Titled “The Story of An American Jihadi” and posted on religious websites, the book claims to be written by Alabama-born Omar Hammami — better known as Abu Mansoor al-Amriki (the American).
If confirmed, the book — signed by Amriki “still alive and well” on May 16 — would be the first confirmation he is alive after a furious dispute with Shebab leaders. In March, he issued a video warning he feared he would be killed.
“I guess I hope that Muslims around the world also take my life as an example,” he wrote in the book, detailing his time alongside Somali fighters as well as insurgents from the US, Britain, Yemen, Syria, Tunisia, Jordan.
“Not that I’m extremely special, but then again I haven’t seen too many middle class ‘white guys’ from Alabama in jihad these days. Hopefully others will say to themselves: I can do that too!”
“I am not simply a disenfranchised foreigner who is jealous of America,” the 28-year old said, writing thousands of miles from the small town of Daphne, Alamaba where he grew up.
“The real fear that Americans feel when they see an American in Somalia talking about jihad, is not how skillful he is at sneaking back across the borders with nuclear weapons,” he added.
“The Americans fear that their cultural barrier has been broken, and now jihad has become a normal career choice of any youthful American Muslim.”
Amriki, who has reportedly been based in anarchic Somalia since late 2006 and is wanted by the US on terrorism charges, has issued previous videos calling for foreign recruits, including singing rap songs praising holy war.
Britain’s security think tank, the Royal United Services Institute, estimates the total number of foreign fighters within the Shebab to be around 200.
He explains he wrote the book because the “war of narratives has become even more important than the war of navies, napalm and knives.”
Detailing his upbringing by a southern Baptist mother with Irish roots and a Muslim father with a Syrian background, Amriki documents teenage crushes on girls, deer hunting, and how he was once “the best student in Bible school.”
“I think having the IRA on one side of my family tree and al Qaeda on the other might have given me a bit of a bad temperament,” he writes in an apparent joke, adding that he wished he could see his relatives again.
“What I would like though is to have a three day visit to see my mom, dad and sister…I often wonder what this whole experience has done to them,” he writes, as well as missing his daughter whom he abandoned in Egypt as a baby.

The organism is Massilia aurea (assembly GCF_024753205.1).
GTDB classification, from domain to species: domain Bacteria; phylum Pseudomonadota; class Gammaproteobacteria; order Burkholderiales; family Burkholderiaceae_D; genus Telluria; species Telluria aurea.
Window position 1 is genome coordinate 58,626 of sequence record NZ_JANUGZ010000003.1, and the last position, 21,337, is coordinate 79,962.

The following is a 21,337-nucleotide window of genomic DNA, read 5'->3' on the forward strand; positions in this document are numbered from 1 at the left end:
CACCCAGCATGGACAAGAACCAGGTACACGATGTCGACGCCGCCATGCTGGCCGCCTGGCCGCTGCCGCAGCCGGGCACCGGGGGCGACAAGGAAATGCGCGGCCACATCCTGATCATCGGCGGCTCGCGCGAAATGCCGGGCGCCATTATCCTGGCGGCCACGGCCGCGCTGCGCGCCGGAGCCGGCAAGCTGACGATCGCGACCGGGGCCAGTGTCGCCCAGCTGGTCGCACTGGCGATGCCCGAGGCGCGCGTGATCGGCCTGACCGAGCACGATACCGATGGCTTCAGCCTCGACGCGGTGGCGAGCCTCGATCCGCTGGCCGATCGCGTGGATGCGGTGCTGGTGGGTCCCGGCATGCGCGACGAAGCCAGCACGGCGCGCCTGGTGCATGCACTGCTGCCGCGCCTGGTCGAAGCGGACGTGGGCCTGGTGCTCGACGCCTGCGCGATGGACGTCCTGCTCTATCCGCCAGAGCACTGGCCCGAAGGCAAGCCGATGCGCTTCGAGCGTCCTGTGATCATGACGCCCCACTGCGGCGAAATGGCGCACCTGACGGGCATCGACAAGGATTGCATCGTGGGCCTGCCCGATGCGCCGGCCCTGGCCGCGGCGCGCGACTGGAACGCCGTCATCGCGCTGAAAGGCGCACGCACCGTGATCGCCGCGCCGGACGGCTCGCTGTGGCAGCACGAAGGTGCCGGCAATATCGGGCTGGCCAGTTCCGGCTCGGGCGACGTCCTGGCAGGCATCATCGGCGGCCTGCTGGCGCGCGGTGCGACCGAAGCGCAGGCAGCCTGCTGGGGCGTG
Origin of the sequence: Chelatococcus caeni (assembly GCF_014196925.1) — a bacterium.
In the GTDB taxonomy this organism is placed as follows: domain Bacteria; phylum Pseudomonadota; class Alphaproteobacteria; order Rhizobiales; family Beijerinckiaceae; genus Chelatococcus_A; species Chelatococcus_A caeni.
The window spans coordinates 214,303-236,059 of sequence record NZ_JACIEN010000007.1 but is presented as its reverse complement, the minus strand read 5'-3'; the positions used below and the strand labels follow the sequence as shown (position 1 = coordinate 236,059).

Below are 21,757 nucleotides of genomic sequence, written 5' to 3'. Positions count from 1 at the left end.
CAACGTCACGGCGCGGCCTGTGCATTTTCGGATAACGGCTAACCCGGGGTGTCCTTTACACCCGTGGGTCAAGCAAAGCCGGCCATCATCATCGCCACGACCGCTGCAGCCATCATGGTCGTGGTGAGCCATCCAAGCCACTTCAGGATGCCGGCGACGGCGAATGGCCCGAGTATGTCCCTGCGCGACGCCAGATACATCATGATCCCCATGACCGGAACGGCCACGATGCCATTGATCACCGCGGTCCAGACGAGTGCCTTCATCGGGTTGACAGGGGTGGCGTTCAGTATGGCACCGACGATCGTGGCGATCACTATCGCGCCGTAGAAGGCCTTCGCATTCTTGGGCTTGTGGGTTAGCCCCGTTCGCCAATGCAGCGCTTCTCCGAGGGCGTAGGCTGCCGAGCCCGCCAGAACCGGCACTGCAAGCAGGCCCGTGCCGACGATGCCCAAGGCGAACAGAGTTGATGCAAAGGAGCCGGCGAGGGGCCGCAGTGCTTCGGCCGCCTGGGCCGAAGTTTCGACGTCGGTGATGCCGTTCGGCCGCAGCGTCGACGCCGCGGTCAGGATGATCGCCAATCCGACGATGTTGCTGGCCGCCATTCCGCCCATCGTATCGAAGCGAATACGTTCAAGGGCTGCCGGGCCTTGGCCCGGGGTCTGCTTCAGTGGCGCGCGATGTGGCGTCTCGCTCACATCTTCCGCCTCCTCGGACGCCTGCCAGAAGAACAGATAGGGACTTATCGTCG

“After going through all the hugs and kisses, me and Dena (his sister) would probably go running around town laughing our heads off and talking about a billion things without ever finishing a conversation,” he wrote.
“I’d like to make a round of the restaurants and get some Chinese food, some hot (chicken) wings, some Nestle ice cream, some gourmet coffee and a slew of other foods and beverages.”
He had previously been seen as a key leader for foreign fighters in the Shebab, alongside top Somali commanders Muktar Robow and Sheikh Hasan Dahir Aweys, although many have sought to downplay his significance.
Some suggest Somali Shebab fighters view the foreign gunmen as a liability — even as potential spies — while missile strikes have targeted the foreign extremists.
Amriki details his arrival in Mogadishu airport and struggle to integrate with the fighters, and his joy at being given an automatic rifle — which he admits he had at first “had no idea how to use”.
Later he receives hand grenades, his experience of which he admits was limited to that of “anyone who had previously watched a Rambo flick (film)”.
But he also details hardships including poor food, as well as a constant fear of attacks by unmanned drone aircraft which he claimed “just want to kill off every white” fighter with the Shebab.
“The common discussions were whether or not it was lawful to eat frogs…we would find comfort in remembering the different restaurants, fast food joints and home cooking” left behind, he added.
Amriki, whose closing remarks in the book are “viva la revolucion”, adds that he can now “only pray that Allah grants me a righteous ending”.
“I knew that I was going to become a fugitive for the rest of my life when I made that decision (to fight in Somalia), I was well into the post 9/11 era,” he wrote.